Following a disgustingly successful Kickstarter campaign which closed out a full $3.7m over its $50k target, Dark Souls the Board Game is finally finished and ready to ship. Steamforged games kindly sent me a copy ahead of time, which I used to make the video review embedded below. As I dove into the very heavy box (the core set alone weighs in at a hefty 3.4kg), however, I found my mind repeatedly coming back to a comment during the initial kickstarter announcement from Steamforged Games - "Prepare to die. Because this will be the hardest board game you have ever played."
The thing is, while that statement certainly fits thematically with the Dark Souls franchise - or, at least, the way the Dark Souls franchise is marketed - it's not a great fit for a board game. Having an improbably hard board game isn't something to be proud of.
That's not to say I don't like a challenging board game, of course, especially when it comes to cooperative games that put everybody in the same boat, but unbeatable boardgames have a tendency to become unplayed board games. I can see my copy of Forbidden Desert - a game I have beaten all of once - from where I'm typing this, for instance, and the best it can expect from me for the foreseeable future is a suspicious scowl.
As I unpacked Dark Souls the Board Game and its sumptuous miniatures, in other words, I worried that Steamforged had shipped an imbalanced product for the sake of living up to Dark Souls' reputation for difficulty. Thankfully, I was swiftly proved wrong.
Just as the game assets have been recreated with great care, Dark Souls the Board Game also does a great job of capturing what it is that makes the souls games so compelling: not that they're hard per se, but that they're exacting. They exercises in failure, yes, but also in repetition and keeping your wits about you.
Dark Souls the Board Game is carved up into a series of encounters leading up to a mini boss battle, followed by more encounters before a final boss battle. If one of the player characters dies at any point, all players return to the bonfire, reset the current set of encounters and start again. With a limited number of uses (or sparks) on the bonfire, each death or voluntary bonfire rest takes the players closer to defeat.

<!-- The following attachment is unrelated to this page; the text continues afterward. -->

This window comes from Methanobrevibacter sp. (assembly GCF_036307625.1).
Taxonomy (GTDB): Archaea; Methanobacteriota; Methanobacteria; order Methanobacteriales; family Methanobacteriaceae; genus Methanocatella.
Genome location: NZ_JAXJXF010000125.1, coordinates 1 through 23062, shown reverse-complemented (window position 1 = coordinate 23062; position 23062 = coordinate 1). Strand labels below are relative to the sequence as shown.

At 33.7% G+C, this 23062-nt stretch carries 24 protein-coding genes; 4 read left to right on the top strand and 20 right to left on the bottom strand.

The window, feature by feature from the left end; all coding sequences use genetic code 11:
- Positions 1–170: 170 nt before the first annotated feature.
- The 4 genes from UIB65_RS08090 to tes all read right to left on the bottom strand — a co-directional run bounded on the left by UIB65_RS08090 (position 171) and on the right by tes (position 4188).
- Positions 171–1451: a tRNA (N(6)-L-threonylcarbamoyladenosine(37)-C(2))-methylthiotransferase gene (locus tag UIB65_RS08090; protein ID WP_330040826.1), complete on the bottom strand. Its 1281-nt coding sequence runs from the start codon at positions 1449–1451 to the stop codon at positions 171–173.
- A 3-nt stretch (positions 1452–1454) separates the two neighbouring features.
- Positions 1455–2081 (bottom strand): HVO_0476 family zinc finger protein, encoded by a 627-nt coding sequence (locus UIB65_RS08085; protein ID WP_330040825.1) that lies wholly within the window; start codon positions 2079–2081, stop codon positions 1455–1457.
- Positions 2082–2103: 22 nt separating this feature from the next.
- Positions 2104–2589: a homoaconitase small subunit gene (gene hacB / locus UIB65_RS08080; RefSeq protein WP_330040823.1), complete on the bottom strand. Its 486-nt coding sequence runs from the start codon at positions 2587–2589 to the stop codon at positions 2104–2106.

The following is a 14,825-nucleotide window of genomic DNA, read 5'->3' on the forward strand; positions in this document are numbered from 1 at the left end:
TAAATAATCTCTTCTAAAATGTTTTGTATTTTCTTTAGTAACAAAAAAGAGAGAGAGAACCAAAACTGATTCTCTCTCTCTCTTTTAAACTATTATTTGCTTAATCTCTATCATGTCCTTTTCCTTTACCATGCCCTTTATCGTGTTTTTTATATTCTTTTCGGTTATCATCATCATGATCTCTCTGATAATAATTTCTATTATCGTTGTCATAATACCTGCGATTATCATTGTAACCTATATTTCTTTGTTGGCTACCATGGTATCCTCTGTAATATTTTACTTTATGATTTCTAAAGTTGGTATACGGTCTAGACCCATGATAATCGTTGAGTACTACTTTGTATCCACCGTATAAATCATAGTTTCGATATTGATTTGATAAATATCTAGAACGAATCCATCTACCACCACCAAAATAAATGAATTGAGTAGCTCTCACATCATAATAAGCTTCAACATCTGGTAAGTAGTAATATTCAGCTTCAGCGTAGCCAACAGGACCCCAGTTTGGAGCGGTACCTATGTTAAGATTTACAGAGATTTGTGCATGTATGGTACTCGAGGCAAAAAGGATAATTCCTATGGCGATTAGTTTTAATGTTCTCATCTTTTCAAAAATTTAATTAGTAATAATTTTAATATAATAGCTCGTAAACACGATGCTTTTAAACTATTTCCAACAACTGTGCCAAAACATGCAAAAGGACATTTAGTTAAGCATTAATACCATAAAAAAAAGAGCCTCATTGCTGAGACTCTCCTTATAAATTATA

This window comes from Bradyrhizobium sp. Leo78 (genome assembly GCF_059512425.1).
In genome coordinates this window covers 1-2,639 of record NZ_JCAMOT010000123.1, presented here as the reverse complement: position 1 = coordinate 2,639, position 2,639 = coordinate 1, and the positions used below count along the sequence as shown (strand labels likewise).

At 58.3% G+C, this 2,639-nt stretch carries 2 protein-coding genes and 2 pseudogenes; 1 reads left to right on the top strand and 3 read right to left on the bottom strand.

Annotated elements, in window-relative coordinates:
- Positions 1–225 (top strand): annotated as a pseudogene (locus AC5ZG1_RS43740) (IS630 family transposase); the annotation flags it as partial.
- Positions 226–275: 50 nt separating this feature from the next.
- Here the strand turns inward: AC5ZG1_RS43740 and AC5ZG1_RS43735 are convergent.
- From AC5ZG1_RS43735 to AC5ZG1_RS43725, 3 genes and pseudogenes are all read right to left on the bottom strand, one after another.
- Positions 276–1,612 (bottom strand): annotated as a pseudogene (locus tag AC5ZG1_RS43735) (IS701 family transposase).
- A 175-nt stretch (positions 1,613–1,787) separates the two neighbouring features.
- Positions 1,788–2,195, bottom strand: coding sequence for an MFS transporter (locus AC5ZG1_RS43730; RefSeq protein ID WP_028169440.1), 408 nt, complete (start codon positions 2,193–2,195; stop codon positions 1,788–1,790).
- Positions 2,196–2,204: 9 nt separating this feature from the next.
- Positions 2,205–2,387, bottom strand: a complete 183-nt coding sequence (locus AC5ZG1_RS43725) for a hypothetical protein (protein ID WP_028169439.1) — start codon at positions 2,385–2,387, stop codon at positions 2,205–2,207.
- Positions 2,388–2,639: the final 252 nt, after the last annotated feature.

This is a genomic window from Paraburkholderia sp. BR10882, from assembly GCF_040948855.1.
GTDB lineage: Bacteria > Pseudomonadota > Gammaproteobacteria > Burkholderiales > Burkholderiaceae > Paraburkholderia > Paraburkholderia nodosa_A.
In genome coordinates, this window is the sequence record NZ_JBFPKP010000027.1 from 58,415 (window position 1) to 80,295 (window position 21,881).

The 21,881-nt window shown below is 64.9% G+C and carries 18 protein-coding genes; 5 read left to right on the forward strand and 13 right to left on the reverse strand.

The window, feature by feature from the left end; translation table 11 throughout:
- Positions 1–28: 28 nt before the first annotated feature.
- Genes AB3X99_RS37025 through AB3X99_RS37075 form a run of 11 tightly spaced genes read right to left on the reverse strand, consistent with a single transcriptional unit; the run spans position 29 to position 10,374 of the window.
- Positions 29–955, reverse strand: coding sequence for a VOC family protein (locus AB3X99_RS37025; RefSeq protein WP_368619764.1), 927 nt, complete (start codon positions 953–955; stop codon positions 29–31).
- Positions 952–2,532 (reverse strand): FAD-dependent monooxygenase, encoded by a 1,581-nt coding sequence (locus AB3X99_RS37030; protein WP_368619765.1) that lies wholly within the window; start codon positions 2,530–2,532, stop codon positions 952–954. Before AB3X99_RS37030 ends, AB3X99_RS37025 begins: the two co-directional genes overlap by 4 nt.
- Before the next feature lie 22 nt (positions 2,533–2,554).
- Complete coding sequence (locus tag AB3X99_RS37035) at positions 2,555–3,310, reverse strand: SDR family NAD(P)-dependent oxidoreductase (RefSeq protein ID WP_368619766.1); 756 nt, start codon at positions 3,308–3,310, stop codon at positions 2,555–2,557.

Death, then, is understood to be inevitable at some stage in proceedings but still ought to be avoided whenever possible. Thankfully, while the combat is certainly a challenge, it mirrors that of the Souls games in that watching the enemy and being mindful of your own energy reserves will largely see you through.
The best bit about combat in Dark Souls the Board Game is that your stamina and health bars have been combined into a single 'endurance' bar. Taking extra steps across the room or committing to especially powerful attacks starts to fill this bar with black cubes from the left hand side. Taking damage, meanwhile, adds red cubes from the right hand side. If ever the two colours should meet, filling the bar, you die. It's an elegant system of risk and reward - overexertion leaves you vulnerable, with a diminished health pool, while taking damage makes you less able (or willing) to expend stamina. In this way, as in the video game itself, you're as much fighting yourself and your own instincts are you are the actual enemies - and it's that system that ensures Dark Souls the Board Game is more involved than it is hard.
Of course, some encounters don't go your way - especially if you haven't taken the time to farm souls, acquire gear and level yourself up - and you can reasonably expect to have to return to the bonfire at least twice during a standard playthrough. Thankfully, this is far less of a frustration than you'd think - attempting the same encounters again with greater knowledge of what to expect adds a cyclical nature to the game which, of course, resonates strongly with the video games. It's an almost meditative exercise (assuming you don't get whomped again) and there's a lot of satisfaction to be gained from going back in as a team and doing the encounter right. It's also pleasingly reminiscent of other board games - particularly the excellently paced T.I.M.E Stories.
The greatest triumph of Dark Souls the Board Game, however, comes in the form of the boss encounters, for it's here that the 'exacting, not hard' nature of this game really shines. The bosses and mini-bosses behave differently to normal enemies in that they cycle through a small deck of attack cards - a deck that, crucially, isn't shuffled after being exhausted. Very quickly, players will be able to memorise and predict where the boss is going to move, in which direction it will be attacking and where it will be most vulnerable. Part memory game, part dance of death, it's here that the beauty of Dark Souls the Board Game and indeed Dark Souls itself can really be seen - it's not unfair, you just need to pay attention.
If you want to hear more thoughts on Dark Souls the Board Game, be sure to watch the full review above.